Partial registers entail a performance penalty on many x86 processors because they are renamed into different physical registers from their whole counterpart when written. (For more about register renaming enabling out-of-order execution, see this Q&A).
But when an instruction reads the whole register, the CPU has to detect the fact that it doesn't have the correct architectural register value available in a single physical register. (This happens in the issue/rename stage, as the CPU prepares to send the uop into the out-of-order scheduler.)
It's called a partial register stall. Agner Fog's microarchitecture manual explains it pretty well:
6.8 Partial register stalls (PPro/PII/PIII and early Pentium-M)
Partial register stall is a problem that occurs when we write to part of a 32-bit register and later read from the whole register or a bigger part of it.
; Example 6.10a. Partial register stall
mov al, byte ptr [mem8]
mov ebx, eax ; Partial register stall
This gives a delay of 5 - 6 clocks. The reason is that a temporary register has been
AL to make it independent of
AH. The execution unit has to wait until the write to
AL has retired before it is possible to combine the value from
AL with the value of the rest of
Behaviour in different CPUs:
Without partial-register renaming, the input dependency for the write is a false dependency if you never read the full register. This limits instruction-level parallelism because reusing an 8 or 16-bit register for something else is not actually independent from the CPU's point of view (16-bit code can access 32-bit registers, so it has to maintain correct values in the upper halves). And also, it makes AL and AH not independent. When Intel designed P6-family (PPro released in 1993), 16-bit code was still common, so partial-register renaming was an important feature to make existing machine code run faster. (In practice, many binaries don't get recompiled for new CPUs.)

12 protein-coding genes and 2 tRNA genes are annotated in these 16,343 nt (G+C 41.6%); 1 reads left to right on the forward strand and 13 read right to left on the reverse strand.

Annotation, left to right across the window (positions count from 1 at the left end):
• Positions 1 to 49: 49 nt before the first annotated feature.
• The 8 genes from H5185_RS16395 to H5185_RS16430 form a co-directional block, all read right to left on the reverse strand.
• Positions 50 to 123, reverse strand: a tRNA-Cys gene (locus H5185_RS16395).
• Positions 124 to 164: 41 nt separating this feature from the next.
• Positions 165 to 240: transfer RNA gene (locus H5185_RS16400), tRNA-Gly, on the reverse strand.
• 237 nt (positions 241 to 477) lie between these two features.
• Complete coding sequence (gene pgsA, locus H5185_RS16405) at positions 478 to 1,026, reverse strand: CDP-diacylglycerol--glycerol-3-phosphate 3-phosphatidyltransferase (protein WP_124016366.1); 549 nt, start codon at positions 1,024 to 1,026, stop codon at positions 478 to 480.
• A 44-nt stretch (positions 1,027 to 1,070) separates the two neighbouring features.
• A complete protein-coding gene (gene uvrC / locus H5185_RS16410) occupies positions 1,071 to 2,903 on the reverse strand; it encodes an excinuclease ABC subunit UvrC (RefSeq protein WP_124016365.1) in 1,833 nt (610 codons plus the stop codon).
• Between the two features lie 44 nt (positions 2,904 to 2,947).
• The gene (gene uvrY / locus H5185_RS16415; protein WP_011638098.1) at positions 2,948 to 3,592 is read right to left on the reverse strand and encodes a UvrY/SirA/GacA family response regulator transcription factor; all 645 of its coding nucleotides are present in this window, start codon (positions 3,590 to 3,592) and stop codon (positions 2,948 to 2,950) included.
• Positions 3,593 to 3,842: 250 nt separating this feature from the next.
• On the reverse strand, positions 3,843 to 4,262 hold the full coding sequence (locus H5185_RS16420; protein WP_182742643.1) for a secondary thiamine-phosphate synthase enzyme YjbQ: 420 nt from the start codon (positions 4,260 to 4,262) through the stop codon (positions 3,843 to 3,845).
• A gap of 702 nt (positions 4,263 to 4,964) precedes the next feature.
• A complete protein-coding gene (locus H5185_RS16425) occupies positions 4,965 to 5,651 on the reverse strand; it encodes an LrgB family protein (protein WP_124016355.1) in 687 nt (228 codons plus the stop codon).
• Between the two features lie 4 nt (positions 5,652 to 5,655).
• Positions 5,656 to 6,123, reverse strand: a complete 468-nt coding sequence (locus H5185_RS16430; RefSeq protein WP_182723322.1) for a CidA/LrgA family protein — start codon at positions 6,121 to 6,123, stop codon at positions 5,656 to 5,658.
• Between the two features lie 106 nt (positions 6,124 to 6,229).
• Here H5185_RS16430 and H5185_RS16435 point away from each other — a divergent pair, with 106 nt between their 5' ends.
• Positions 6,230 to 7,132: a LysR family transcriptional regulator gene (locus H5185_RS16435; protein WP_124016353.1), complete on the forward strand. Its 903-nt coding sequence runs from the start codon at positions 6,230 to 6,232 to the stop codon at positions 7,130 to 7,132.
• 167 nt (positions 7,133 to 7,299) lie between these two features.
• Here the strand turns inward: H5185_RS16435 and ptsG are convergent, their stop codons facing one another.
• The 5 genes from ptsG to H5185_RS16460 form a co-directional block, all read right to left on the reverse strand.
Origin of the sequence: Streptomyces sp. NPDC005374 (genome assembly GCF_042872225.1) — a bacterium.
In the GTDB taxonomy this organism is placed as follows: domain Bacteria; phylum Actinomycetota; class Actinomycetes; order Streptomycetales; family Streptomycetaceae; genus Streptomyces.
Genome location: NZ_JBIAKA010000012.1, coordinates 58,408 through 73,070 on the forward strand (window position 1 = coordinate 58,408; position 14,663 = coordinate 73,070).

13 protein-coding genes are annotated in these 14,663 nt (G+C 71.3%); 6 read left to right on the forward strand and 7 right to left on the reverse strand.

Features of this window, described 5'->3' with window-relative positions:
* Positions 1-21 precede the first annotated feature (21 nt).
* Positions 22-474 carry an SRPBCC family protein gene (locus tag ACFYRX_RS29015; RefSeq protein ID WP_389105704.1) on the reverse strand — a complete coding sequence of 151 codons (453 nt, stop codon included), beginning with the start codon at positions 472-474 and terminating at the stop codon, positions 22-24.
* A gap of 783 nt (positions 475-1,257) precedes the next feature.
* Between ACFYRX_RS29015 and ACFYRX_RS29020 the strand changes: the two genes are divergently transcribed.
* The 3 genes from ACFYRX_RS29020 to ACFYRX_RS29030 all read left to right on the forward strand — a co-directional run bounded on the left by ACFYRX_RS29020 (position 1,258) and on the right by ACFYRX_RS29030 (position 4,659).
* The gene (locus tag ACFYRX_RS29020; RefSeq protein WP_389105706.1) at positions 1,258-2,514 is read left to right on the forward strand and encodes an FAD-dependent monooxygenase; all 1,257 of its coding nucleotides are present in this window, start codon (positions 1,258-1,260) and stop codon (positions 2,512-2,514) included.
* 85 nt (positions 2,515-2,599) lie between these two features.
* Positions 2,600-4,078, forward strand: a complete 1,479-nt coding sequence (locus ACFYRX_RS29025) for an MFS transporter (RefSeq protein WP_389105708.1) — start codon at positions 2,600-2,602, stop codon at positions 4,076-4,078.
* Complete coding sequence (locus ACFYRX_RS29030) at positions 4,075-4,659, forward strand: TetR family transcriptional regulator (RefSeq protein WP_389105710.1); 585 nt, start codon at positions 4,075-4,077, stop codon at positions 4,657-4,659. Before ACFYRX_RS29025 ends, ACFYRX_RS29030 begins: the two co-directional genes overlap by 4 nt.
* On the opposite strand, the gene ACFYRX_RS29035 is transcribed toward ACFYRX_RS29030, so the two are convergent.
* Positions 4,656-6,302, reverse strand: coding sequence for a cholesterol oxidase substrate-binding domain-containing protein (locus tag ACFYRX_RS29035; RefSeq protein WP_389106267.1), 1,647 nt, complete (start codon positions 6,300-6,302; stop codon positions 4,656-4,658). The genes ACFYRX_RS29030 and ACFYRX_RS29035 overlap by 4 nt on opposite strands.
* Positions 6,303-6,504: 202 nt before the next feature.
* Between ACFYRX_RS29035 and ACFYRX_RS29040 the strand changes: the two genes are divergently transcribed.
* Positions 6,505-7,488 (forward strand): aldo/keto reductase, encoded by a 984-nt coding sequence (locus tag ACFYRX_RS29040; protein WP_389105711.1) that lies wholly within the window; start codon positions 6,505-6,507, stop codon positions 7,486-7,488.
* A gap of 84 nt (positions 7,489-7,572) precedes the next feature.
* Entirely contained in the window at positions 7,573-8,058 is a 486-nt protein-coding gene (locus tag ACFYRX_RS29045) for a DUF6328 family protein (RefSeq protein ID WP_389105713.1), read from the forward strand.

That's why compilers mostly avoid writing partial registers. They use
movsx whenever possible to zero- or sign-extend narrow values to a full register to avoid partial-register false dependencies (AMD) or stalls (Intel P6-family). Thus most modern machine code doesn't benefit much from partial-register renaming, which is why recent Intel CPUs are simplifying their partial-register renaming logic.
As @BeeOnRope's answer points out, compilers still read partial registers, because that's not a problem. (Reading AH/BH/CH/DH can add an extra cycle of latency on Haswell/Skylake, though, see the earlier link about partial registers on recent members of Sandybridge-family.)
Also note that
write takes arguments that, for an x86-64 typically configured GCC, need whole 32-bit and 64-bit registers so it couldn't simply be assembled into
mov dl, 3. The size is determined by the type of the data, not the value of the data.
Finally, in certain contexts, C has default argument promotions to be aware of,
though this is not the case.
Actually, as RossRidge pointed out, the call was probably made without a visible prototype.
Your disassembly is misleading, as @Jester pointed out.
mov rdx, 3 is actually
mov edx, 3, although both have the same effect—that is, to put 3 in the whole
This is true because an immediately value of 3 doesn't require sign-extension and a
MOV r32, imm32 implicitly clears the upper 32 bits of the register.